The Republican Party has strayed so far from “societal norms” or “polite company” in recent years that it has caused some to ask, “Where have the grown-ups in the party gone?” It’s a fair question, particularly when looking at those members of the Grand Old Party who are currently running for president.
But it wasn’t too long ago that there were indeed grown-ups who very visible in the Republican Party. Some would say that when Ronald Reagan was elected president thirty-five years ago that he was a grown-up, even if his politics ranged further to the right than the two Republicans who had proceeded him, Richard Nixon and Gerald Ford. Importantly, Reagan’s choice for Vice-President, George Herbert Walker Bush, was cut from the cloth of proper establishment Republicans.
As we are learning now, with the imminent release of Jon Meacham’s book, Destiny and Power: The American Odyssey of George Herbert Walker Bush, the elder Bush has been a measured and often cautious man; someone who does not act impulsively and who is not afraid of dissenting opinions in his company. When he became president in 1988, he commanded one of the very few successes that the United States has had in armed conflict since the end of World War II. He put together a coalition of forty-three nations to oppose Iraq’s Saddam Hussein’s invasion of Iraq, and the forces were strong enough to remove the Iraqis from Kuwait in four days.
But when Pappy Bush ran for president on his own right in 1988, he made a startling and strange choice for his vice-presidential running mate, one that opened the door for the “kiddy corps.” His selection was Indiana Senator Dan Quayle, someone who was known to most as a mental lightweight before he was anointed, and who pretty much convinced the rest of the world of that after he was nominated. We are now familiar with the term “kiddy table” when talking about Republicans running for office, but to get there, one has to perform poorly in the polls. If you were looking for child-like naiveté as a ticket to the table, Quayle might have been seated at the head of the table. Who can forget him saying, “What a terrible thing to have lost one’s mind. Or not to have a mind at all. How true that is.”
We all have blind spots, and unfortunately for George H.W. Bush, he was also deaf to the advice of many other Republicans when considering Quayle for Number Two. Quayle may have been the first of the recent cadre of young, energetic, not-too-bright, and generally non-empathetic “rising stars” in the Republican Party. He came to us courtesy of a true grown-up, a war hero, and a very credible president, George H.W. Bush.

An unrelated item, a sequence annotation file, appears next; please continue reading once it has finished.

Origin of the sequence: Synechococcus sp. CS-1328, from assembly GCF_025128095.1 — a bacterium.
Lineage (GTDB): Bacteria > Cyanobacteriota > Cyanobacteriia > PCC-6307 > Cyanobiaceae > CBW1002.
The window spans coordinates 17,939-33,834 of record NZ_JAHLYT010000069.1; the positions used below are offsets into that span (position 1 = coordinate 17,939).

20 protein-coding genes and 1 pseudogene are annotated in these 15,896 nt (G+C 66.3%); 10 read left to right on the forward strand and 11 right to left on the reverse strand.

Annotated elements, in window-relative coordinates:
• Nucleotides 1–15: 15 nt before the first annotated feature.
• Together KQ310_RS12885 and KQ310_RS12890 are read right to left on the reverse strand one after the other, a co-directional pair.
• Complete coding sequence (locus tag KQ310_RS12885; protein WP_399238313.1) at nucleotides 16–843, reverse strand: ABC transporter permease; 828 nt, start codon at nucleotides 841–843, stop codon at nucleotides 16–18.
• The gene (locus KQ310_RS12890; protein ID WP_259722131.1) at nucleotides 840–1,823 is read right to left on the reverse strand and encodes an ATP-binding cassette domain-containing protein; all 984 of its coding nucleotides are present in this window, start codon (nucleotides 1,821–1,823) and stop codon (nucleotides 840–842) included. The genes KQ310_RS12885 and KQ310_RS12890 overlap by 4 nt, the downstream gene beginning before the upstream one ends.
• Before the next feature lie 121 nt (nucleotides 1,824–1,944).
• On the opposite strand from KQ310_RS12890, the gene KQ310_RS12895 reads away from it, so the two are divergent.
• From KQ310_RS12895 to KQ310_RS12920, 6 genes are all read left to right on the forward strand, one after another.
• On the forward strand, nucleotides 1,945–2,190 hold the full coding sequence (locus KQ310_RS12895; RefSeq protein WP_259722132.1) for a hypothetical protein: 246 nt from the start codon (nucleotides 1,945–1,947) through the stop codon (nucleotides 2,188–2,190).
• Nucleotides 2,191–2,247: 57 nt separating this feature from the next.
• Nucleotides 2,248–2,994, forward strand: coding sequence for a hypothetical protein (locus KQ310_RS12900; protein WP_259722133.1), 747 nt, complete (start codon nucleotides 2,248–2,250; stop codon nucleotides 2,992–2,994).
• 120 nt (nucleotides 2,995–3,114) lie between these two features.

As tidbits come out about the Meacham book, we learn that Bush 41 had significant issues with the way his son, George W. Bush, ran his two-term presidency. Pappy saw Vice-President Dick Cheney as many others have, as a controlling force who had a war agenda which was central to his vision of foreign policy. 41 also saw 43’s Secretary of Defense, Donald Rumsfeld, as somewhat oblivious to facts.
Criticizing the administration of George W. Bush is both rather easy and also sad. He never should have been president of the United States. However, there were enough American voters who preferred him as their choice over Al Gore in 2000 that Bush nearly won the vote and actually won the appointment of the Republican-controlled U.S. Supreme Court.
So George H.W. Bush wittingly brought Dan Quayle to the national scene and then unwittingly brought us his son, George W. We do not really know if Pappy Bush wanted George W. to be president, but from what we can currently tell, Pappy did not tell his son that the job was over his head and it would not be wise to call upon his political chips to try to get there. The bottom line is that one way or another George H.W. Bush brought us George W. The American people confirmed ‘W’s’ so-called readiness to be commander-in-chief.
After ‘W’ was two-termed out, the Republican Party went back to a grown-up in John McCain as their nominee in 2000. McCain was regarded as a serious opponent to Barack Obama, until he made that fateful decision to ask someone he had not previously met to be his vice-presidential nominee. He called upon Governor Sarah Palin of Alaska, who was regarded, again, as a young and energetic Republican firebrand. Unlike Quayle, Palin could rally a conservative crowd, but her knowledge of the news was laid bare when she was asked by CBS’s Katie Couric if she could provide the name of one newspaper or magazine that she reads, and she couldn’t think of any so she blurted, “All of them.”
McCain lost to Obama. Palin soon thereafter quit her governorship in mid-term and has since been somewhat of a darling of the right. Even though she has not sought political office over the past seven years, she has had a huge impact on the Republican party, both its insiders and its voters. She has taken the main stage and said truly outrageous things reflecting huge gaps in knowledge, in critical thinking and in empathy. These characteristics are now common in most Congressional Republicans. The extremism of Congressional Republicans is why the very conservative John Boehner gave up on managing the Kiddie Table in the Lower Chamber of Congress.
Would we have had this brand of Republican had George H.W. Bush not given us Dan Quayle and later his son, and if John McCain had not given us Sarah Palin? The strength of the current extremists is such that they surely would have risen to prominence somehow some way. But the apparent legitimacy that they have in the GOP was greatly strengthened by the nod and a wink from the likes of Pappy Bush and John McCain. They both may well be regretting that now.